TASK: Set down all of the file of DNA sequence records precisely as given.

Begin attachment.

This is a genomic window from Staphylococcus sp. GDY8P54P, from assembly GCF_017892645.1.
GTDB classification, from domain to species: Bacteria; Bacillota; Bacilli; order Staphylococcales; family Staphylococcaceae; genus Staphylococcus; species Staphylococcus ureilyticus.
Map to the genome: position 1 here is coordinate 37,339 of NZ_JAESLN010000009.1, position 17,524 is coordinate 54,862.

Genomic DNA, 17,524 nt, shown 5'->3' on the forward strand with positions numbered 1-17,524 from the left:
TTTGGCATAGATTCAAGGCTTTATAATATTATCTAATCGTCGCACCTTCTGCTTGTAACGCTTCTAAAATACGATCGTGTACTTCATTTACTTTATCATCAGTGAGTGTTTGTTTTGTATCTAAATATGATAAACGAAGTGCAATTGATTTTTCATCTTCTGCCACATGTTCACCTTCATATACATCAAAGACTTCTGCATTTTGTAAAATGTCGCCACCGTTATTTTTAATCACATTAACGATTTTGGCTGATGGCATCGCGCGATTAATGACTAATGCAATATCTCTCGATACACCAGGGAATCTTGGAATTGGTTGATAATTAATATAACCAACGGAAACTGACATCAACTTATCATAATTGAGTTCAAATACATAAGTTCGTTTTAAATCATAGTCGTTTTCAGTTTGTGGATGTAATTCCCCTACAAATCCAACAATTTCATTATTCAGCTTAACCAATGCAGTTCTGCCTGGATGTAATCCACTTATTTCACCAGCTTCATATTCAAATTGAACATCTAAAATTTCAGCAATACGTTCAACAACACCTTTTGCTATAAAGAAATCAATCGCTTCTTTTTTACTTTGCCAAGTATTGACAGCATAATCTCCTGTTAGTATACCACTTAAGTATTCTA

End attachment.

This is a genomic window from Staphylococcus sp. GDY8P54P, from assembly GCF_017892645.1.
GTDB classification, from domain to species: Bacteria; Bacillota; Bacilli; order Staphylococcales; family Staphylococcaceae; genus Staphylococcus; species Staphylococcus ureilyticus.
Map to the genome: position 1 here is coordinate 37,339 of NZ_JAESLN010000009.1, position 17,524 is coordinate 54,862.

Genomic DNA, 17,524 nt, shown 5'->3' on the forward strand with positions numbered 1-17,524 from the left:
TTTGGCATAGATTCAAGGCTTTATAATATTATCTAATCGTCGCACCTTCTGCTTGTAACGCTTCTAAAATACGATCGTGTACTTCATTTACTTTATCATCAGTGAGTGTTTGTTTTGTATCTAAATATGATAAACGAAGTGCAATTGATTTTTCATCTTCTGCCACATGTTCACCTTCATATACATCAAAGACTTCTGCATTTTGTAAAATGTCGCCACCGTTATTTTTAATCACATTAACGATTTTGGCTGATGGCATCGCGCGATTAATGACTAATGCAATATCTCTCGATACACCAGGGAATCTTGGAATTGGTTGATAATTAATATAACCAACGGAAACTGACATCAACTTATCATAATTGAGTTCAAATACATAAGTTCGTTTTAAATCATAGTCGTTTTCAGTTTGTGGATGTAATTCCCCTACAAATCCAACAATTTCATTATTCAGCTTAACCAATGCAGTTCTGCCTGGATGTAATCCACTTATTTCACCAGCTTCATATTCAAATTGAACATCTAAAATTTCAGCAATACGTTCAACAACACCTTTTGCTATAAAGAAATCAATCGCTTCTTTTTTACTTTGCCAAGTATTGACAGCATAATCTCCTGTTAGTATACCACTTAAGTATTCTA